Scholar and activist Angela Y. Davis will deliver a lecture titled “Feminism and Abolition: Theories and Practices for the 21st Century” on Friday, May 3 at 7:30 p.m. in Rockefeller Memorial Chapel.
Davis is a distinguished professor emerita in the History of Consciousness and Feminist Studies departments at the University of California, Santa Cruz. Her scholarly interests include feminism, racial inequality and social change.
Davis rose to international prominence in the 1960s as a civil rights activist, radical feminist and member of the Black Panther and Communist parties. She taught in the philosophy department at the University of California, Los Angeles before being dismissed for her public support of the Soledad Brothers, three inmates of Soledad State Prison accused of killing a prison guard.
In 1970, Davis became embroiled in one of the most prominent court cases in recent history when she was accused of involvement in the abduction of the Soledad Brothers. Her 16-month incarceration sparked a major public outcry and launched the “Free Angela Davis” campaign.
Following her acquittal in 1972, Davis spoke around the world and continued her scholarly work. She ran for vice president on the Communist Party ticket in 1980 and 1984. She is a vocal critic of the prison system and a founding member of Critical Resistance, an organization aimed at abolishing imprisonment.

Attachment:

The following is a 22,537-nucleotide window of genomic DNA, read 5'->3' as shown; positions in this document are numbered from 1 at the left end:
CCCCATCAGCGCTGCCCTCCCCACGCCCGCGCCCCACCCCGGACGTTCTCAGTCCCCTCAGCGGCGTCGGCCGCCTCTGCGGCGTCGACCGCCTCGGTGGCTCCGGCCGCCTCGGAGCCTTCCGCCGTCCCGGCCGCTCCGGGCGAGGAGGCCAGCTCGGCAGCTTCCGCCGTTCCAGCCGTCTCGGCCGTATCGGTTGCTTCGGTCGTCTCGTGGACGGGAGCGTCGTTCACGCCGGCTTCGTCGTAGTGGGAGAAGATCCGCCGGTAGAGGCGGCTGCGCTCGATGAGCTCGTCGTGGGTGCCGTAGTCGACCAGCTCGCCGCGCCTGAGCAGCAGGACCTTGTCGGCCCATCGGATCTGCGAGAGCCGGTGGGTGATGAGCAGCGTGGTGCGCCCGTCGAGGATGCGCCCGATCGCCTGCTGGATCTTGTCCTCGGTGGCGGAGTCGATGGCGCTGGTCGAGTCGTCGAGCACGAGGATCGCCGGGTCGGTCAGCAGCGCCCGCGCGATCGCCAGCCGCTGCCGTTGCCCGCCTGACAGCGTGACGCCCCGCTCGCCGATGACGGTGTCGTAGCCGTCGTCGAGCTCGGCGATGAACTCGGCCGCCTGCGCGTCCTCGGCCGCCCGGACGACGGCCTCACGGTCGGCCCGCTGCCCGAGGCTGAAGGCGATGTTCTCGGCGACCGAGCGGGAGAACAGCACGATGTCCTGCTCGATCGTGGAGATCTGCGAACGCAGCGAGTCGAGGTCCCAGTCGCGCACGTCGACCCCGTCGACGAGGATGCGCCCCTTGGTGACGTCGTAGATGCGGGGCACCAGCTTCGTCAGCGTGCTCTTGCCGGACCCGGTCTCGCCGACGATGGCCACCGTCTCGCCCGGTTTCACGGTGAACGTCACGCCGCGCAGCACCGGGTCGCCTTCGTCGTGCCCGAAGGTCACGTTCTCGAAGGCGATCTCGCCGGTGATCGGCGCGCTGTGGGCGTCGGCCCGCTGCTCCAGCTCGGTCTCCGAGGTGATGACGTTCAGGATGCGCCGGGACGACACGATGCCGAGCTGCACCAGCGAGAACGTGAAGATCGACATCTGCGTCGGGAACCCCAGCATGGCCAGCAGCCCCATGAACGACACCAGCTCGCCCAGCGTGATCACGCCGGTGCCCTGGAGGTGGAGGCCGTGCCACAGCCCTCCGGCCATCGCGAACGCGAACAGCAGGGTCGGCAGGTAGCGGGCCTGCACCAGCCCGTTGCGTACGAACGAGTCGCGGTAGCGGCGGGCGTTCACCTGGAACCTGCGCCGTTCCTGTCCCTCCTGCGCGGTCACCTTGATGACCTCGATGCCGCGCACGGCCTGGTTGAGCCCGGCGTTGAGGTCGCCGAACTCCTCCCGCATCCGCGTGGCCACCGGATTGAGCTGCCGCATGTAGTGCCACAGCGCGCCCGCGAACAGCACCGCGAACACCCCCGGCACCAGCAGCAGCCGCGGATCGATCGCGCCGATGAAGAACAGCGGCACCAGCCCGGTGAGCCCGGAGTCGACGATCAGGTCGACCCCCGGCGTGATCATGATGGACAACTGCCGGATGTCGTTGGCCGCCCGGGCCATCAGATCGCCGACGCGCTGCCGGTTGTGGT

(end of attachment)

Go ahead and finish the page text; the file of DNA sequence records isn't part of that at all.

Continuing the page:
She is the author of nine books, including Angela Davis: An Autobiography; Women, Race, and Class; Blues Legacies and Black Feminism: Gertrude “Ma” Rainey, Bessie Smith and Billie Holiday; The Angela Y. Davis Reader; Are Prisons Obsolete?; a new edition of Narrative of the Life of Frederick Douglass; and The Meaning of Freedom.
She previously spoke at UChicago in 2008 for the George E. Kent Lecture.
The May 3 event is the culmination of yearlong series of public events and programs on Davis’ work jointly organized by the Center for the Study of Race Politics and Culture, and the Center for the Study of Gender and Sexuality through its Classics in Feminist Theory series. Earlier events included a roundtable discussion on the incarceration of women and a screening of Free Angela and All Political Prisoners, a new documentary about Davis’ life and activism.
Davis’ lecture is free and open to the public. The event is sponsored by the Center for the Study of Gender and Sexuality and by the Center for the Study of Race, Politics and Culture. It is co-sponsored by the Department of Political Science, the Office of Multicultural Student Affairs and the Chicago Center for Contemporary Theory.